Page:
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Censorship in Classrooms

January 06, 1991

In response to The Times' editorial "We Need a Policy, Not a Fire" (Dec. 26), I would wholeheartedly agree. However, I think that it is the power of being negative and self-righteous that motivates most censorship. The reason censors give is that they are protecting young minds, but it is the fear of ideas among some older minds, ideas which often produce social change, that is the real reason. The secondary student has to be in school or he breaks the law. Consequently, the censor-minded person can blackmail the publisher.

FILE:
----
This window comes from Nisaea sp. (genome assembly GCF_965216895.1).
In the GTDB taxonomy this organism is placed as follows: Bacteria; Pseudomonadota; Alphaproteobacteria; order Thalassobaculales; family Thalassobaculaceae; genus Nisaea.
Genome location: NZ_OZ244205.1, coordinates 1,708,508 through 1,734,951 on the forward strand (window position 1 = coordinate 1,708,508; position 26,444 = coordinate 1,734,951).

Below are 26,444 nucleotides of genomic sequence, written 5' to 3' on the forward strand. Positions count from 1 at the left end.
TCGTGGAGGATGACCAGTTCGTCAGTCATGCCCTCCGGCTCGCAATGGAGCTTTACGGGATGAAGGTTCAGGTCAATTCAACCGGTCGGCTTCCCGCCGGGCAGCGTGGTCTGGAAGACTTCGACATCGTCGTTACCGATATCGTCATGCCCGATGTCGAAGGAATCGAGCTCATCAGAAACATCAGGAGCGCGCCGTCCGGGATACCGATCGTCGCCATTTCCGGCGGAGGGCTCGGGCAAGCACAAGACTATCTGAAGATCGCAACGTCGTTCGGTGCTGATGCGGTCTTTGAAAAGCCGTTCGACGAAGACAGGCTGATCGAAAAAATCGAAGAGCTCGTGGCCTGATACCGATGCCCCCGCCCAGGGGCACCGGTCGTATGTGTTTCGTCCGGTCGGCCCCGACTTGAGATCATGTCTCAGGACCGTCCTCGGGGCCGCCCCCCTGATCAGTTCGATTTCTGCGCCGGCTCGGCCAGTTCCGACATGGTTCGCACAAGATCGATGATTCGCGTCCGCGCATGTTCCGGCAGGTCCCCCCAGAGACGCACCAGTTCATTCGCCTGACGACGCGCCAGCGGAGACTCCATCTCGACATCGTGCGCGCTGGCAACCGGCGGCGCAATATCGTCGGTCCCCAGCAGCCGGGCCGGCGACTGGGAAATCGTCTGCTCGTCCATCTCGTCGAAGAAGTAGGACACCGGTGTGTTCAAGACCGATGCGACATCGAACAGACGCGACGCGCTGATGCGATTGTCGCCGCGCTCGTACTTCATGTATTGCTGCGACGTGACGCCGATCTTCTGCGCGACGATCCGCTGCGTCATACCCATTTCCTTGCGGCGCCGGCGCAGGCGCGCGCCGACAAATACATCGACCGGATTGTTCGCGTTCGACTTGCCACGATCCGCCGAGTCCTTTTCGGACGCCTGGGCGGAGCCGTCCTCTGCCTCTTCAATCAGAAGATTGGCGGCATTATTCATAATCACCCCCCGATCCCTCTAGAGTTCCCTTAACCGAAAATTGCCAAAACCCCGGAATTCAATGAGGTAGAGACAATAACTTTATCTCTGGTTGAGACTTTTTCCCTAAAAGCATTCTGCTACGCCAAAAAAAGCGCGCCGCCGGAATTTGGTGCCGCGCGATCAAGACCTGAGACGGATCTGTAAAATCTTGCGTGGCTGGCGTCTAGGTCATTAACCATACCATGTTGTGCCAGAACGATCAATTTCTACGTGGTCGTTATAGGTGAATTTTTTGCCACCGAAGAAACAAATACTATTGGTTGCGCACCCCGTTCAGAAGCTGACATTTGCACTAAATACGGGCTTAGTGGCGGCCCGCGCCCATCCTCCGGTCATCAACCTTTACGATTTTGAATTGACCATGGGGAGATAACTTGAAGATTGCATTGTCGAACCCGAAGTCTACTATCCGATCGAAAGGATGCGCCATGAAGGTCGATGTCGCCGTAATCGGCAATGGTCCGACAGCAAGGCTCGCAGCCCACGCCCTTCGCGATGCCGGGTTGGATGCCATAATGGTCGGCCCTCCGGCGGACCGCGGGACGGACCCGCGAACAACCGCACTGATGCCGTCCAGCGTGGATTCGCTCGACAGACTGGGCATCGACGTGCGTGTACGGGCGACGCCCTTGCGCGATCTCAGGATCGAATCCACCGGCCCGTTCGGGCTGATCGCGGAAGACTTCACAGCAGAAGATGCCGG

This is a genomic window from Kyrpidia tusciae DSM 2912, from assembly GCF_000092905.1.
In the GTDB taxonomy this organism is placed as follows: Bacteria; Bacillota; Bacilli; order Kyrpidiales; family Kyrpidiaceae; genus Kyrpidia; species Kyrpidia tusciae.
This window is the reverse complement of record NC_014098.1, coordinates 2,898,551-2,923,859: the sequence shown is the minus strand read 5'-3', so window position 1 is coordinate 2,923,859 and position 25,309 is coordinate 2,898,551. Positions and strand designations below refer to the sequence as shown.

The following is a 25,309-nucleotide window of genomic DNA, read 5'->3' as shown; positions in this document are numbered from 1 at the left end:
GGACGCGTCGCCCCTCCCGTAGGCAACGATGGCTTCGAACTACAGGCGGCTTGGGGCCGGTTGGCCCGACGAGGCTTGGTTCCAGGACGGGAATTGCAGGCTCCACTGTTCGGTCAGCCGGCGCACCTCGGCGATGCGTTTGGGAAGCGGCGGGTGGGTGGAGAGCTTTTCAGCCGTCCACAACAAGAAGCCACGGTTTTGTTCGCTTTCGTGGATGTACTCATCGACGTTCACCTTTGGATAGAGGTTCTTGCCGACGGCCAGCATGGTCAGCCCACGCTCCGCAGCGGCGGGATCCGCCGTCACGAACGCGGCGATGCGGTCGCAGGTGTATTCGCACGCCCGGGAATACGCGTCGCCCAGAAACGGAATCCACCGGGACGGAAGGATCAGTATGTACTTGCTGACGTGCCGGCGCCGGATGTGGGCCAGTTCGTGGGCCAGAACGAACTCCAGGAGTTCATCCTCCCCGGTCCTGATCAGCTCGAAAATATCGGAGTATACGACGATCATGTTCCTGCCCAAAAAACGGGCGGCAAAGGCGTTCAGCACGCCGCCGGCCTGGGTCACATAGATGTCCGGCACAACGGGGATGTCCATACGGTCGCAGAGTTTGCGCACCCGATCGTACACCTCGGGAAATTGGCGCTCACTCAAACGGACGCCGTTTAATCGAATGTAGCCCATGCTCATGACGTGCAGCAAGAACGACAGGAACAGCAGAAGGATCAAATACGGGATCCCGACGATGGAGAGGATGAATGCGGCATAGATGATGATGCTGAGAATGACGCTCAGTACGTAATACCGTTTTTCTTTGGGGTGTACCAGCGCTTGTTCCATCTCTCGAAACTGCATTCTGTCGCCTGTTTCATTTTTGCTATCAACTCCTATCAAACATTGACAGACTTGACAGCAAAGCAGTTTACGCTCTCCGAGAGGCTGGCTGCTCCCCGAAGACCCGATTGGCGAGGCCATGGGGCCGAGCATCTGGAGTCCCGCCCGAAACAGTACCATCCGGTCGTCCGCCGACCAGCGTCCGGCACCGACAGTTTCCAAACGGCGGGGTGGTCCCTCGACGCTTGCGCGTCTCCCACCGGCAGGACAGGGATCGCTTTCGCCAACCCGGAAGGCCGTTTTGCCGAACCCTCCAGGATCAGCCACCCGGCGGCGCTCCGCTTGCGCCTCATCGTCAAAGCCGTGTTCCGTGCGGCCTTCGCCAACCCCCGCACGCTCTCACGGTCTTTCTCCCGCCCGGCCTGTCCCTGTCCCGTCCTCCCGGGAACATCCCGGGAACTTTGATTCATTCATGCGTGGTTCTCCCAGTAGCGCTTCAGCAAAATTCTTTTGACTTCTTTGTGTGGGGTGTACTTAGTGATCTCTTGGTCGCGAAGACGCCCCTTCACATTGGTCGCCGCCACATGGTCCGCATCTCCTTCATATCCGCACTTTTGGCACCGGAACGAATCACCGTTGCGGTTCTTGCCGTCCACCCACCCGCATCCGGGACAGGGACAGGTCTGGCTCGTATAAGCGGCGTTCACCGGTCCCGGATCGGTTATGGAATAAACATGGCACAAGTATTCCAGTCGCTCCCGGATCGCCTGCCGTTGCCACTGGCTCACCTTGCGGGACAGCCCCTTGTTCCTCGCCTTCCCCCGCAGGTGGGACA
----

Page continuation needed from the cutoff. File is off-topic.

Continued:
But when the student or students go to college, as more are doing all the time, and receive literature and history without blinders on, they feel cheated, and often say so. I taught literature for more than 30 years to college freshmen and sophomores and not once did I have someone (students or relatives) object to a book I assigned. But the censor could not blackmail me or the college because the student did not have to be there.

The reason the right hated Franklin Roosevelt was not economics (the New Deal saved capitalism); it was social. Presidents Roosevelt, Truman and World War II began the process of social change and led to the Civil Rights Bill, Voting Rights Act and the women's liberation movement.

BOYD COLLINS, Arcadia

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